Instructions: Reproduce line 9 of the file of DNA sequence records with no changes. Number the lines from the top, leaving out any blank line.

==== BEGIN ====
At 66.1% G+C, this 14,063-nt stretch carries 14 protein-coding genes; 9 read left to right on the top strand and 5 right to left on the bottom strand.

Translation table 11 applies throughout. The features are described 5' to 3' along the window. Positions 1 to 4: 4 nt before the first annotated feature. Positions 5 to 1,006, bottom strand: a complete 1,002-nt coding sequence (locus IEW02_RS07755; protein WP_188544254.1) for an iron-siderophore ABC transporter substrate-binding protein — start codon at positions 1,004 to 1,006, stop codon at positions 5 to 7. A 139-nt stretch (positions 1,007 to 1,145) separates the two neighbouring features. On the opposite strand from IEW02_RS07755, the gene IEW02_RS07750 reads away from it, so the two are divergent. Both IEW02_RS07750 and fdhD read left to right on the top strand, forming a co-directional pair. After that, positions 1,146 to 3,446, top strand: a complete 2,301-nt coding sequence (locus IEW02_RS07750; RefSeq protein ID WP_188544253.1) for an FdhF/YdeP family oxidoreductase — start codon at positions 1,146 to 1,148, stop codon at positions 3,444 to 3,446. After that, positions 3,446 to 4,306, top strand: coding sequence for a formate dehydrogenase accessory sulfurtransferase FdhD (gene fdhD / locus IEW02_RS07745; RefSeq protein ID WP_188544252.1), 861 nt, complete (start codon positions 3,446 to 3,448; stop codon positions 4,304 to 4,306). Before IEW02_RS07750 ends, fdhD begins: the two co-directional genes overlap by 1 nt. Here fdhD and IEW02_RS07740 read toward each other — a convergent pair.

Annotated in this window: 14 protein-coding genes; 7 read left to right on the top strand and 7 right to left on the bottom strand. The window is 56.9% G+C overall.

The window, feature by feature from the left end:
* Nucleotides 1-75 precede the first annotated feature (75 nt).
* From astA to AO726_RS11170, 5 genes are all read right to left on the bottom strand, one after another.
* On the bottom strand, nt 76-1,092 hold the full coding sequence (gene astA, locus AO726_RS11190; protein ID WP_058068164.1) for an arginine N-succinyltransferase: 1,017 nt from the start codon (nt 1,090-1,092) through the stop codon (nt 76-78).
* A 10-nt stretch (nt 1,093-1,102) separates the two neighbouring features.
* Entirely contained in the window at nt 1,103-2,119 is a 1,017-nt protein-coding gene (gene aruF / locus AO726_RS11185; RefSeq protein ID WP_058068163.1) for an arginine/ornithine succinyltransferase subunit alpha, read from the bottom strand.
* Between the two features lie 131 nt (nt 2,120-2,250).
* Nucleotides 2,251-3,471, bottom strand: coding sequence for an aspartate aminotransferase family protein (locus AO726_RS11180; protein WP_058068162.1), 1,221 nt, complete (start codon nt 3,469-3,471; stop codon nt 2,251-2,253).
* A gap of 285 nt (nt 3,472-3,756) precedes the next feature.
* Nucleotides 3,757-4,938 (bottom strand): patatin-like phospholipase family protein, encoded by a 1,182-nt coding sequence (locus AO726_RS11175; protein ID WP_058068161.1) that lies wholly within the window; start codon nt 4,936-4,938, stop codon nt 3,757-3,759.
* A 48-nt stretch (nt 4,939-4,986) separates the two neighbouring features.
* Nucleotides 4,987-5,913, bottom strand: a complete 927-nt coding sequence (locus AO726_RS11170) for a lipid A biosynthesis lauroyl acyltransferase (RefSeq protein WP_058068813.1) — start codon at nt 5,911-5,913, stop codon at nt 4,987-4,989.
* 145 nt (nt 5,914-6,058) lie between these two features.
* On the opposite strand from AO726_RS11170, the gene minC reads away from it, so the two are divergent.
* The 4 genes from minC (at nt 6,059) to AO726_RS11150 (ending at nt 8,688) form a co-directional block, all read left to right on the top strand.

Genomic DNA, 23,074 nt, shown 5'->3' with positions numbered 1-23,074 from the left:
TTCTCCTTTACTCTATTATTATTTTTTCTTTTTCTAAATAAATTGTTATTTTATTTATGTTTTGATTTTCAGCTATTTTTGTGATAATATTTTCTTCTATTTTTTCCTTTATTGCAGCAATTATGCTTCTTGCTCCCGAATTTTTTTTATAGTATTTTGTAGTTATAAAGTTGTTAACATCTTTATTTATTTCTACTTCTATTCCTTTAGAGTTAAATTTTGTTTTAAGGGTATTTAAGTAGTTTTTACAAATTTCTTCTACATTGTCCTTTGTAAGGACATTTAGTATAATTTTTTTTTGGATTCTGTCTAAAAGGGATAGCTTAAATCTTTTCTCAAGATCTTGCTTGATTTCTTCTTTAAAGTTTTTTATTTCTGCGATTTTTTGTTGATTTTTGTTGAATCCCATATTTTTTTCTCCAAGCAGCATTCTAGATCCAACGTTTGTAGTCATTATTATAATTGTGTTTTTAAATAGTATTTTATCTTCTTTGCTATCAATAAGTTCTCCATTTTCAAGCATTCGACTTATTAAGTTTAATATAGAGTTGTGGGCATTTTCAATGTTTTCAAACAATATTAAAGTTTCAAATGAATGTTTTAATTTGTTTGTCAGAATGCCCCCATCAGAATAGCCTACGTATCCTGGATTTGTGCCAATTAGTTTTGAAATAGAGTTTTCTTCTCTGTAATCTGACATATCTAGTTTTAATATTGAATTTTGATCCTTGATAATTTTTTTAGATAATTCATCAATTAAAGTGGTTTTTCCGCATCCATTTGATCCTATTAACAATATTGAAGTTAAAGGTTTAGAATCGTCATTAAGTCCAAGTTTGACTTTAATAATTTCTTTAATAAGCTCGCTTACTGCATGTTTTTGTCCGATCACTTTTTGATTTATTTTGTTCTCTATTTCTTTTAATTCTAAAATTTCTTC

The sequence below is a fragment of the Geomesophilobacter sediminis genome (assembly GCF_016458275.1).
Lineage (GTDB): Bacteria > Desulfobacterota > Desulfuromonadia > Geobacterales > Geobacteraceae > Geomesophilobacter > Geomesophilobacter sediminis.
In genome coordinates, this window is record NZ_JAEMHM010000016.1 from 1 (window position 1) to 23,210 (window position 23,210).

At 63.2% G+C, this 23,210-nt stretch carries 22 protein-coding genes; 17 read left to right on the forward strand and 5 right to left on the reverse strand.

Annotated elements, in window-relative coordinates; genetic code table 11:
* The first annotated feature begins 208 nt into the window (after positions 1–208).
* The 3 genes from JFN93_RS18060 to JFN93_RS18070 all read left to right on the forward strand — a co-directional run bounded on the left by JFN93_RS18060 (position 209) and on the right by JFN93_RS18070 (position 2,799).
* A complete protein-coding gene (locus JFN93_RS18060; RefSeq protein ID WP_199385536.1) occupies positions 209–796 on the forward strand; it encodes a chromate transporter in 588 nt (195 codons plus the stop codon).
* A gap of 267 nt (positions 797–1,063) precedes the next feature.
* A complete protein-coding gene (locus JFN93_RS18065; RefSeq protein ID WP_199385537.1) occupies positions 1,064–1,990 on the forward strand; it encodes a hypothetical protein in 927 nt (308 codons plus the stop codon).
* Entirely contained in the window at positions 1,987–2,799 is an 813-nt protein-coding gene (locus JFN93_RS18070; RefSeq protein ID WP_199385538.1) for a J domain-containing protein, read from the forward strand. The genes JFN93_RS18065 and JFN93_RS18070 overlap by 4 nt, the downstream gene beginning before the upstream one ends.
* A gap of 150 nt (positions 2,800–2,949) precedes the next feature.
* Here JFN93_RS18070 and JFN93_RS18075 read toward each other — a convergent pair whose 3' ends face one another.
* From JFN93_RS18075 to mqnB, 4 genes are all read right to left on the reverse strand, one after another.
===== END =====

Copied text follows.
* Entirely contained in the window at nt 1,103-2,119 is a 1,017-nt protein-coding gene (gene aruF / locus AO726_RS11185; RefSeq protein ID WP_058068163.1) for an arginine/ornithine succinyltransferase subunit alpha, read from the bottom strand.